For the love of the drive: the Lotus Elise
Updated: Sep 3, 2020
For me, road driving is about putting your abilities to the test. It’s about combining the mental and physical into one – making split-second measurements that weigh risk against reward – then doing it over and over again as you sew a string of corners together in your favourite car.
On the race track, you can just go for it in relative safety. There’s run-off space, and a margin for error. But on the road, driving fast is about analysis and planning. It’s about getting close to the limit while leaving enough in reserve to allow for the “what ifs”.
Personally, I find road driving – fast road driving – an incredible test of pinpoint accuracy, precision and control. It’s a challenge; and it’s what makes my role as a TRACK & TARMAC guide so rewarding.
It’s also what drove me to save and buy my Lotus Elise. It’s a raw and visceral driver’s car. There are no electronic chassis aids, no padding or noise insulation, and no unnecessary weight.
I can feel, hear and even smell what the car is doing every moment I’m behind the wheel; and while it might sound cliché, I think the Elise really does become an extension of myself when driven close to its limit.
I’ve experience a lot of cars in my job as an automotive photographer, but there are none that feel so razor-sharp as the Lotus Elise in fast-paced road driving. On tight, twisting mountain roads the Elise is exact. Look where you want to go, and the car follows, almost instinctively.
Now, I know not every TRACK & TARMAC guest drives a car like the Elise. We all have different tastes, different wants and needs – and that’s part of what makes our community so vibrant. I also reckon the challenge of driving, and the reward of a weekend on the right road with great company is part of what makes sharing this passion we have so much fun.
I regularly host the Melbourne Ranges Tarmac Tour. I know these roads intimately, and despite – or perhaps because of that – I can tell you that from the moment you leave the bakery car park there’s a sensation that takes you over.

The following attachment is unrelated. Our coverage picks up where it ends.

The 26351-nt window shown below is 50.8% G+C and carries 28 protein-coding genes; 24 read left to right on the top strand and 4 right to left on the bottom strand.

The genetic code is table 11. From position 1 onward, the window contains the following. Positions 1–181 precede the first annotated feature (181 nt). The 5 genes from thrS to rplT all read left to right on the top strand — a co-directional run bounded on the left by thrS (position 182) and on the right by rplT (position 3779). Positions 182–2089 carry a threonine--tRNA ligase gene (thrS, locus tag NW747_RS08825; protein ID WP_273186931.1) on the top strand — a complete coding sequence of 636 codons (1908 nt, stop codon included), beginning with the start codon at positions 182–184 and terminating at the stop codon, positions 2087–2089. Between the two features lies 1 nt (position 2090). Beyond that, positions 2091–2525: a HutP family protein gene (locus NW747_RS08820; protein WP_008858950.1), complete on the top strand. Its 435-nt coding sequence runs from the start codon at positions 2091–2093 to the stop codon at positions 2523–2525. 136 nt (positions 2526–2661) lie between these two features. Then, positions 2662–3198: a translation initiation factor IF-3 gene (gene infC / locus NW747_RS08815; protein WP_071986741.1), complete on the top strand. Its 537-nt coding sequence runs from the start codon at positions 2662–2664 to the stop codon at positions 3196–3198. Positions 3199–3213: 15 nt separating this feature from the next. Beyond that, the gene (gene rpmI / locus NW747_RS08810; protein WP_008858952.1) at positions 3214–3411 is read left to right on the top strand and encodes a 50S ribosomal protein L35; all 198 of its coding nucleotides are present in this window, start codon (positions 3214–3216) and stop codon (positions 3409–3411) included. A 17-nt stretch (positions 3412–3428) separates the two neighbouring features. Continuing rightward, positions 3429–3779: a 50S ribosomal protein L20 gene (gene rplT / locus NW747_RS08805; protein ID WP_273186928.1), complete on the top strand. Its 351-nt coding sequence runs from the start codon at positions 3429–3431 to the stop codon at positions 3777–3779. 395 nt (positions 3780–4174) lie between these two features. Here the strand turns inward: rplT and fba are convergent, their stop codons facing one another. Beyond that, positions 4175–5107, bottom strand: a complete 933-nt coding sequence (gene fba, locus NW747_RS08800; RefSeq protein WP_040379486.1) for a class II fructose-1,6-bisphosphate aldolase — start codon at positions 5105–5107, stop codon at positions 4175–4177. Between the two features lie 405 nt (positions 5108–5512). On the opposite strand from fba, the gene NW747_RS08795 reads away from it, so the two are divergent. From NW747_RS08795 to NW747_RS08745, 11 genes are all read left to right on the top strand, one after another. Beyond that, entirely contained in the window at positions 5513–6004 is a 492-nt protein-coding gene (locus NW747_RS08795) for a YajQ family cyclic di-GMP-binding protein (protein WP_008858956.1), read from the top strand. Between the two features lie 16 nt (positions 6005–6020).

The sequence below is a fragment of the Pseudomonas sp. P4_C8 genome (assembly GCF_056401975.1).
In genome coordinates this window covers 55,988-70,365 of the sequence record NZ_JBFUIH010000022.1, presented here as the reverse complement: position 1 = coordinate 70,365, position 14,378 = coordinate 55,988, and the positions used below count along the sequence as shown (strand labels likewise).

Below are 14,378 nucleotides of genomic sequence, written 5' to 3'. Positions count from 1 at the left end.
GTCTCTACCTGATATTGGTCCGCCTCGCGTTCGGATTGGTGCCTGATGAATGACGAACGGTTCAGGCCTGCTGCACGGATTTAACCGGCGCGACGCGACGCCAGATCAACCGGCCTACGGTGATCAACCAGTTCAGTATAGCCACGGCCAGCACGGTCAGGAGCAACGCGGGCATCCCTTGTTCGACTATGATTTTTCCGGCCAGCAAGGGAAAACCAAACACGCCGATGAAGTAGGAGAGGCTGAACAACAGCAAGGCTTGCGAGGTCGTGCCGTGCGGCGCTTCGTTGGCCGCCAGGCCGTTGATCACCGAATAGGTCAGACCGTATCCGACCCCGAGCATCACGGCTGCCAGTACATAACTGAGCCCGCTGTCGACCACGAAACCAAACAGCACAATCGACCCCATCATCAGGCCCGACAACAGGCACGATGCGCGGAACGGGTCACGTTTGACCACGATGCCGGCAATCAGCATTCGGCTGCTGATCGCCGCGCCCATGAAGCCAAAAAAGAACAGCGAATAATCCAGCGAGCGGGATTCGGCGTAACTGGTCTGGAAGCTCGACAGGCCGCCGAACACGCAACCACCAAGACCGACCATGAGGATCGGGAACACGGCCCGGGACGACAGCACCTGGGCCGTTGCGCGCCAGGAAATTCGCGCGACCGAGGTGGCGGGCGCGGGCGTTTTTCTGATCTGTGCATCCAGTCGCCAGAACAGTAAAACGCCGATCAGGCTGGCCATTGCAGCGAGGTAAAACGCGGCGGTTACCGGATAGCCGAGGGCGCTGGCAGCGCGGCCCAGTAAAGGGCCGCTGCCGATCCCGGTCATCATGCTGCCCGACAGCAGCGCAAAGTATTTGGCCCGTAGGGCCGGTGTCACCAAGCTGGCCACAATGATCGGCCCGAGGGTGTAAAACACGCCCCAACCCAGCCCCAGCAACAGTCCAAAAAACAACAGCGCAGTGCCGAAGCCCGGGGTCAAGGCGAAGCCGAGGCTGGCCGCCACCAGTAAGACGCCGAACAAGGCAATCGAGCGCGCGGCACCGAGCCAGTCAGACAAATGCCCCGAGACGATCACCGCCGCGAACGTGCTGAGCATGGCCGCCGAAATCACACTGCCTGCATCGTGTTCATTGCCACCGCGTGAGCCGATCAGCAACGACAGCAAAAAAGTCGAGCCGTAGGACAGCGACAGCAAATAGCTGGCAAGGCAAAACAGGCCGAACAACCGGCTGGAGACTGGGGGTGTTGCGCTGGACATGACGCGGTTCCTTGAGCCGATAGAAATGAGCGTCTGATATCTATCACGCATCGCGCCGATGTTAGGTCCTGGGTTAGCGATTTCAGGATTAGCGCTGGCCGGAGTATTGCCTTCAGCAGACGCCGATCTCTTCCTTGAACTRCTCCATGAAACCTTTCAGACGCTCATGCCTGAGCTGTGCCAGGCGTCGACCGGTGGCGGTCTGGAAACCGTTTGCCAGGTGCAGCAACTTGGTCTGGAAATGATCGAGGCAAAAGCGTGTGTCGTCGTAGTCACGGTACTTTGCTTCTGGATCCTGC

Your body begins to tense up. Your heart rate quickens. The adrenalin starts pumping. Your mind sharpens. Even with the speed limit and white (or yellow above the snow line) diving lines dictating what we may and may not do on the drive ahead, there’s a sense that your entire being is ready for the drive ahead.
That serpentine ribbon of curvaceous tarmac greets us as we wind beneath the tall trees of the Black Spur. It’s an incredibly smooth country road made for driver’s cars. It inspires confidence and warms you into the adventure that lies ahead.
What I love most about this road is that each and every corner has its own personality – getting it right is its own reward. You find the right braking point, how quickly to release the pedal, when to trail brake, how to settle the car on its balance point as you hunt each apex (learn more about cornering here), and how to drive out of the corner and prepare for the next.
It’s an incredibly complex task we largely take for granted. It happens in fractions of a second, and while you’re focusing to get each corner right, there’s the need to keep perspective on the rules, and the margin of error we must leave on a public road.
Watching the road surface for cracks, potholes or dips where the edges have fallen away. Watching for other cars, for leaf litter, animals, anything that is gong to affect the balance of the car.
Maybe there’s a dash of oil spilled on the road, a fallen tree branch or some gravel washed across a bend on a stormy night, or even a four-wheel drive or motorcyclist cutting too close to the centre line.
You have to temper your enjoyment with the realities of sharing the road with others.
But for me this is part of what makes drives on roads like these so thrilling. Metering expectation with enthusiasm helps sharpen my focus. I’m concentrating on being in the right gear, the Elise still needs to be handled, its pedals finessed. It’s satisfying, and it’s highly addictive.
On certain bends the Elise wants to over-steer. It’s tail-end wiggles and I gently correct its path toward my planned trajectory. It’s a dance we revel in over 200 times in our path to the top of the ‘Spur’, and if the road is clear, that’s only the first 30 minutes of our tour!
The Black Spur and the Lotus Elise is a combination that’s about as good as it gets. Making all of those rapid-fire decisions means your vision narrows and your senses hone-in. You feel the balance Lotus engineers worked so hard to build into this car, the grip of the tyres on that glorious black-top, and that glorious howl of that twin cam engine winding up to 8500rpm.
This experience is why I love driving my Elise so much. It amplifies what it is to be a driver. It teaches you to be better, and as we reach our coffee stop in Marysville I’m warmed-up, ready for the thousands more corners that stretch-out before us.
That’s what it is to really drive. That’s what TRACK & TARMAC is all about. That’s why I love what I do. This is what brings us together as drivers, as petrol-heads. It’s understanding that you must know your abilities, that you must understand and work with your car; but that you must also measure the risk involved correctly and play within the rules.
Believe me when I say, it’s an experience that is truly rewarding – and one I can’t wait to share with you.